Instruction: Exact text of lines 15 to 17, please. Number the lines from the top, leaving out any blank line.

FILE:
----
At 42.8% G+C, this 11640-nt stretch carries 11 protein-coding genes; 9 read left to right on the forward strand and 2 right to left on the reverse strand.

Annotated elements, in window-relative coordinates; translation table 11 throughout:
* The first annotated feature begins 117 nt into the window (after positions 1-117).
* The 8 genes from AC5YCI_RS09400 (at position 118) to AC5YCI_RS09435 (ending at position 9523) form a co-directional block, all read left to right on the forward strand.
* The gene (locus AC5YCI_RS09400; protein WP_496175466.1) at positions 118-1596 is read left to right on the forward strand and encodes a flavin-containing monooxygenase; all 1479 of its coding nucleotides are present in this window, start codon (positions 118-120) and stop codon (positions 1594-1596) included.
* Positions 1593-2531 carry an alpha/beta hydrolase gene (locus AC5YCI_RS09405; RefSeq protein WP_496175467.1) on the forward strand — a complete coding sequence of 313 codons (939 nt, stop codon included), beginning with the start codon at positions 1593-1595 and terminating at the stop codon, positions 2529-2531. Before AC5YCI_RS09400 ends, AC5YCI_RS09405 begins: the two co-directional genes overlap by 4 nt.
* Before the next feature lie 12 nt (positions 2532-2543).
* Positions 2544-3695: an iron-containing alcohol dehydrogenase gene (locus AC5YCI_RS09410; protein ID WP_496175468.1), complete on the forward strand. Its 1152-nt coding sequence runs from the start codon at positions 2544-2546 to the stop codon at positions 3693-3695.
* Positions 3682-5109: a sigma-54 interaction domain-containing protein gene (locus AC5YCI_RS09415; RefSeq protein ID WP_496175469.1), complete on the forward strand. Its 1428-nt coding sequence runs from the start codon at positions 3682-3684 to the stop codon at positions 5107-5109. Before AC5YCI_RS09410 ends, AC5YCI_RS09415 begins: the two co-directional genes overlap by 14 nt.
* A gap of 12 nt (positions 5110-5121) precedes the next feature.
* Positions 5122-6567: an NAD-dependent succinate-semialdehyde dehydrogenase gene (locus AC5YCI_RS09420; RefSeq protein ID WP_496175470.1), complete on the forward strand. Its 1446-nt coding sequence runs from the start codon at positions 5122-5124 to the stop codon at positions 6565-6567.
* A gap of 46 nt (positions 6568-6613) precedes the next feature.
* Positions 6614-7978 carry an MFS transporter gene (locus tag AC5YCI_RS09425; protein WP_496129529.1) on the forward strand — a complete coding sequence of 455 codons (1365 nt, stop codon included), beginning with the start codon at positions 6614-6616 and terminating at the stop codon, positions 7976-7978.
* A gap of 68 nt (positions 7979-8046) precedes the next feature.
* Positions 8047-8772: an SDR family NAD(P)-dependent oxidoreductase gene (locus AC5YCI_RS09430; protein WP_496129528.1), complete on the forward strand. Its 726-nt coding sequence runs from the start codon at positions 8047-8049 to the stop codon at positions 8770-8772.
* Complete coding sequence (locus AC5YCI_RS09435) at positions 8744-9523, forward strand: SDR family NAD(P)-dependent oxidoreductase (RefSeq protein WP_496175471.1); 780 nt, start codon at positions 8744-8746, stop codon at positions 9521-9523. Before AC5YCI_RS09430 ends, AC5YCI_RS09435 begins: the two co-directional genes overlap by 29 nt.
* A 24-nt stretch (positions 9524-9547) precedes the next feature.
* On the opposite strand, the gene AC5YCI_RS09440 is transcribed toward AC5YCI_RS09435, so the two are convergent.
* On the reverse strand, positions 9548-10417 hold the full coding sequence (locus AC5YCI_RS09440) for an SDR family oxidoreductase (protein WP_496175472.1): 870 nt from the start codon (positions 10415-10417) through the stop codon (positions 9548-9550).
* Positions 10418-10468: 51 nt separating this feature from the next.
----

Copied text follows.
* Positions 8047-8772: an SDR family NAD(P)-dependent oxidoreductase gene (locus AC5YCI_RS09430; protein WP_496129528.1), complete on the forward strand. Its 726-nt coding sequence runs from the start codon at positions 8047-8049 to the stop codon at positions 8770-8772.
* Complete coding sequence (locus AC5YCI_RS09435) at positions 8744-9523, forward strand: SDR family NAD(P)-dependent oxidoreductase (RefSeq protein WP_496175471.1); 780 nt, start codon at positions 8744-8746, stop codon at positions 9521-9523. Before AC5YCI_RS09430 ends, AC5YCI_RS09435 begins: the two co-directional genes overlap by 29 nt.
* A 24-nt stretch (positions 9524-9547) precedes the next feature.